U.S., South Korea follow crypto trails, take down largest darknet child exploitation site, arresting hundreds in global sweep, saving nearly two-dozen victims
An international task force spearheaded by U.S. and Korean investigators, working with a company that tracks crypto transactions, have broken up one of the world’s largest darknet marketplaces for child exploitative materials, arresting nearly 340 site users in a coordinated global sweep – in the process saving dozens of victims.
The U.S. Department of Justice (DOJ) detailed the bust Wednesday in an unsealed indictment against Jong Woo Son, 23, who prosecutors say operated a hidden Darknet market, using Bitcoin in a bid to ensure anonymity, while distributing more than 1 million sexually explicit videos involving children.
Regional authorities have already convicted Son, a South Korean national, and he is serving 18 months in prison.
Investigators have also arrested and charged site users in some 24 states – including California, Florida, New York, Texas and Washington, D.C. – as well as individuals in the United Kingdom, South Korea, Germany, Saudi Arabia, the United Arab Emirates, the Czech Republic, Canada, Ireland, Spain, Brazil and Australia.
“Darknet sites that profit from the sexual exploitation of children are among the most vile and reprehensible forms of criminal behavior,” said Assistant Attorney General Brian A. Benczkowski of the Justice Department’s Criminal Division. “This Administration will not allow child predators to use lawless online spaces as a shield.”
According to the indictment, on March 5, 2018, agents from the IRS-CI, HSI, National Crime Agency in the United Kingdom, and Korean National Police in South Korea arrested Son and seized the server that he used to operate a Darknet market that exclusively advertised child sexual exploitation videos available for download by members of the site.
The operation resulted in the seizure of approximately eight terabytes of child sexual exploitation videos, which is one of the largest seizures of its kind.
The images, which are currently being analyzed by the National Center for Missing and Exploited Children (NCMEC), contained over 250,000 unique videos, and 45 percent of the videos currently analyzed contain new images that have not been previously known to exist.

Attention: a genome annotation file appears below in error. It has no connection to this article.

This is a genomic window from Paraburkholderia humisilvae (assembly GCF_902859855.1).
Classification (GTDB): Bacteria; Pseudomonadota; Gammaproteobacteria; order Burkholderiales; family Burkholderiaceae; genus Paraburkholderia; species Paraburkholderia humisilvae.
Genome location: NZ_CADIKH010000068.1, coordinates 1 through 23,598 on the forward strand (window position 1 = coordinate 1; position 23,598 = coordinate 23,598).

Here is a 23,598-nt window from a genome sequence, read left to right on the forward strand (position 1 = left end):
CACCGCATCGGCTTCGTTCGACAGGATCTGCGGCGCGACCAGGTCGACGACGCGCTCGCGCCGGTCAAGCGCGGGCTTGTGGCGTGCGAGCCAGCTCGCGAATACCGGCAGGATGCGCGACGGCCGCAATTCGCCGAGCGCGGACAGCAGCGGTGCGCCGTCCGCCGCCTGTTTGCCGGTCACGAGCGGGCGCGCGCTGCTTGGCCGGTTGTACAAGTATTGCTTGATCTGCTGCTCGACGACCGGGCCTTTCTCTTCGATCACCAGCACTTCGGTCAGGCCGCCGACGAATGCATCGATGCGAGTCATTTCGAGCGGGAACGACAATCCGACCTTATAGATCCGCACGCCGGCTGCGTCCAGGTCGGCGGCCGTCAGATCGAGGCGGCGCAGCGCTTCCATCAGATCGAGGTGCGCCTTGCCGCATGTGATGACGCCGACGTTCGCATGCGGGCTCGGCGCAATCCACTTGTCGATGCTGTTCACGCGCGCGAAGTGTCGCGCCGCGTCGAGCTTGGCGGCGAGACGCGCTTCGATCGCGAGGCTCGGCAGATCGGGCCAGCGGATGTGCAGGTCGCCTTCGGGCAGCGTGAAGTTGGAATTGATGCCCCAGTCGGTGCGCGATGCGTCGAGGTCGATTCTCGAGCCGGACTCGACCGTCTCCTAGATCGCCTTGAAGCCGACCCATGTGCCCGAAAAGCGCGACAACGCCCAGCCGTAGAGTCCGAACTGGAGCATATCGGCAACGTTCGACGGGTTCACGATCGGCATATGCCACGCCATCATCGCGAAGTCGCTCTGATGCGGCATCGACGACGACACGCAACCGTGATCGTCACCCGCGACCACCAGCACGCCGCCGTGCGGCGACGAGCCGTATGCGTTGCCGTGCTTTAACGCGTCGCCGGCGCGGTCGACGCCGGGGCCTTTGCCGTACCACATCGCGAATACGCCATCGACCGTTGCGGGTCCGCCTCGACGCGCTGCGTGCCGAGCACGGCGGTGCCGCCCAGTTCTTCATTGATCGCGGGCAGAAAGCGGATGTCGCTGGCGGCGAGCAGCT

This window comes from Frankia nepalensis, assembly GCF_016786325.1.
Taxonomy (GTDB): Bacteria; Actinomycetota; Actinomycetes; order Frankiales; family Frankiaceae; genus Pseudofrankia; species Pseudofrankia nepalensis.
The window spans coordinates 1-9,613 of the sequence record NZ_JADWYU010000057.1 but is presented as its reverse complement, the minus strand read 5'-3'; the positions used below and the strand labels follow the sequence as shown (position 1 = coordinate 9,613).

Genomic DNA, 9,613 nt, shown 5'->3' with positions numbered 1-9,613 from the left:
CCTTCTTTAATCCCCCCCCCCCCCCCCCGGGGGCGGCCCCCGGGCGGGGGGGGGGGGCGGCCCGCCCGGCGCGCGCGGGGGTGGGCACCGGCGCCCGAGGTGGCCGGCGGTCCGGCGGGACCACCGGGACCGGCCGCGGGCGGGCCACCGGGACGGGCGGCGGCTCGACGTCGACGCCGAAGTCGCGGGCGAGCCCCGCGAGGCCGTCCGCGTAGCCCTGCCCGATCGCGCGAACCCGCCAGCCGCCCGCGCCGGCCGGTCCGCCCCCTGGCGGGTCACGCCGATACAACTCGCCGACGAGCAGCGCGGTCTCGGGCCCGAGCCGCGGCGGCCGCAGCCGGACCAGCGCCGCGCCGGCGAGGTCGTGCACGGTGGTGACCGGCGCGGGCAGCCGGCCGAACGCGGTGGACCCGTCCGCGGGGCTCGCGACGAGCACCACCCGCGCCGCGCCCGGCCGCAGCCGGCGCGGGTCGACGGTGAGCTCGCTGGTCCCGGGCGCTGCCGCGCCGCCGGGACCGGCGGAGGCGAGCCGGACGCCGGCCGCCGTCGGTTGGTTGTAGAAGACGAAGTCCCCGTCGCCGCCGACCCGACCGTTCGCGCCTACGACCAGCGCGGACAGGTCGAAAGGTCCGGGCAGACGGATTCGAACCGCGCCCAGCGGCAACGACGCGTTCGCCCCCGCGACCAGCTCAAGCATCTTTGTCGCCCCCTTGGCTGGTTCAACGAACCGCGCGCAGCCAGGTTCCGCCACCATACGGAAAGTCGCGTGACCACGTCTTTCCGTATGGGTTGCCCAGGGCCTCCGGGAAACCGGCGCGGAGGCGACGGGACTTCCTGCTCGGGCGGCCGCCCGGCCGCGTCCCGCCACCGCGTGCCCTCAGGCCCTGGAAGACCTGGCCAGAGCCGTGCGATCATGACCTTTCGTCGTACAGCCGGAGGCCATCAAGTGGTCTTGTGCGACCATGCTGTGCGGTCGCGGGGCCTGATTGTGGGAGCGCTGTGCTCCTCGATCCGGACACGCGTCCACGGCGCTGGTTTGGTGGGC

Welcome To Video offered these videos for sale using the cryptocurrency bitcoin. Typically, sites of this kind give users a forum to trade in these depictions.
This Darknet website is among the first of its kind to monetize child exploitation videos using bitcoin.
In fact, the site itself boasted over one million downloads of child exploitation videos by users. Each user received a unique bitcoin address when the user created an account on the website.
An analysis of the server revealed that the website had more than one million bitcoin addresses, signifying that the website had capacity for at least one million users.
Key private sector entities also played a vital role in the investigation.
Commenting on the investigation itself, IRS-Criminal Investigations Chief Don Fort mentioned the importance of the sophisticated tracing of bitcoin transactions in order to identify the administrator of the website, an effort bolstered by crypto analytics firm, Chainalysis.
The firm’s products provided assistance in this area, helping investigators analyze the website’s cryptocurrency transactions that ultimately led to the arrests, according to a company statement, with one top company official calling the collaboration his “proudest moment.”
Welcome to Video (WTV) was a child pornography website that operated out of South Korea and allowed users to buy content with Bitcoin or to upload their own. Upon signing up for the site, users received a unique Bitcoin address where they could send funds to buy content to view.
Between 2015 and 2018, the site received nearly $353,000 worth of Bitcoin across thousands of individual transactions.
Welcome to Video had a global customer and contributor base requiring cross-border collaboration among law enforcement agencies across the world. IRS-Criminal Investigations (IRS-CI), Homeland Security Investigations (HSI), and other agencies used Chainalysis software to analyze blockchain transactions and map out contributors and users of the site.
This enabled them to disseminate the blockchain evidence to their partners in the United Kingdom, South Korea, Germany, Saudi Arabia, the United Arab Emirates, the Czech Republic, Canada, Ireland, Spain, Brazil and Australia, and ultimately make arrests.
With the site’s listed Bitcoin address, IRS-CI and HSI used Chainalysis Reactor, an investigations product, to analyze transactional activity and build a graph showing the flow of funds in and out of the WTV address.
The agencies have shared data from the seized server with law enforcement around the world to assist in identifying and prosecuting customers of the site. This has resulted in leads sent to 38 countries and yielded arrests of 337 subjects around the world.
The operation has resulted in searches of residences and businesses of approximately 92 individuals in the United States.
Notably, the operation is responsible for the rescue of at least 23 minor victims residing in the United States, Spain and the United Kingdom, who were being actively abused by the users of the site.
In the Washington, D.C.-metropolitan area, the operation has led to the execution of five search warrants and eight arrests of individuals who both conspired with the administrator of the site and were themselves, users of the website.
Two users of the Darknet market committed suicide subsequent to the execution of search warrants, (via DOJ).
Monroe’s Musings: This is a powerful example of the incredible good that can come with public and private sector groups work together, share information and use that knowledge and expertise to take down a horrific group that thought itself anonymous and above the law.